In other situations, I do not demand a lot of conversational time.  Clearly, I like saying things in written form.  Maybe because, as an introvert, I appreciate situations where I can take time and put some thought into what I am saying, the short interview set-up intimidates me.  My son and his education matter a great deal to me and it's a big deal to have a chance to exchange information about him.  As well, authority figures may be a bit of an issue.  Maybe I still want approval for things from my past.  Whatever the explanation, maybe it's ok that I go a little crazy in this setting.  Maybe.

Today, on the way to school, I let my son in on my concerns and desire to do well this time.  I came up with some thoughts to guide me:

 - It's better to say nothing than something stupid.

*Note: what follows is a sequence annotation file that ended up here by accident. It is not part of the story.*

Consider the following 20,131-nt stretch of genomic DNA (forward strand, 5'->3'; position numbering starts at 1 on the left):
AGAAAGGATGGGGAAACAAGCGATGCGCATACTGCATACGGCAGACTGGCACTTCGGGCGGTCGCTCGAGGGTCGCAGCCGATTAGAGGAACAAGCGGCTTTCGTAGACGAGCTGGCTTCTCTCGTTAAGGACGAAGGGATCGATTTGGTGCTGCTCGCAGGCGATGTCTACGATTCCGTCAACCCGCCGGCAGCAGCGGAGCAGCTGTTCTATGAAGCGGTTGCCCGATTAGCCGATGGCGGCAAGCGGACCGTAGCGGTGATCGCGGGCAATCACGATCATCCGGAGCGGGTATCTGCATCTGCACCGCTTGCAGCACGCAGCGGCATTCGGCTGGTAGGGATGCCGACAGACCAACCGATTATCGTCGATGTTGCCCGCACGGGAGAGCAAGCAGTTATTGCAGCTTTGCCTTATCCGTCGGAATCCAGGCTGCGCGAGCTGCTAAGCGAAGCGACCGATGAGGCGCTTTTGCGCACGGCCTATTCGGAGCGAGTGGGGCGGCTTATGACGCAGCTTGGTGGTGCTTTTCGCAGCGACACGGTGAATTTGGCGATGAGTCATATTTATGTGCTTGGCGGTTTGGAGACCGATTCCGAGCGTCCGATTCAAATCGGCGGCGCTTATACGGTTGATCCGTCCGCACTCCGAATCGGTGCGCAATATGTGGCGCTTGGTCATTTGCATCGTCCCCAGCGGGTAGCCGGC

- Nodding can be ok.

My son came up with the best line (as usual) of all:

 "Find your inner normality."

He can say that - he knows me well.

This time, I found my inner normality.  I listened and, while I hope I said appropriate things, at least I know I didn't provide too much information.  It was a better experience.

I was impressed with the teachers with whom I spoke.  I am proud of my son and his effort and approach to school.  Keeping quiet, and out of the spotlight, I enjoyed parent-teacher conferences this time.


Tuesday, October 18, 2011

On Fixing the Dishwasher and New Perspectives

I just spent a few minutes down on the floor with my head in the dishwasher and water dripping on me.  While it wasn't the best part of my day, it wasn't necessarily the worst and I eventually emerged victorious.

My victory comes in the form of securely reattaching a piece of the dishwasher that I removed a few weeks ago when I was cleaning out the filter area.  I was hoping that the piece wouldn't matter and I still don't know the exact role it plays.  But now it's in place and I reattached another piece of the filter more securely as well.  Hopefully our dishwasher problems are over for a while.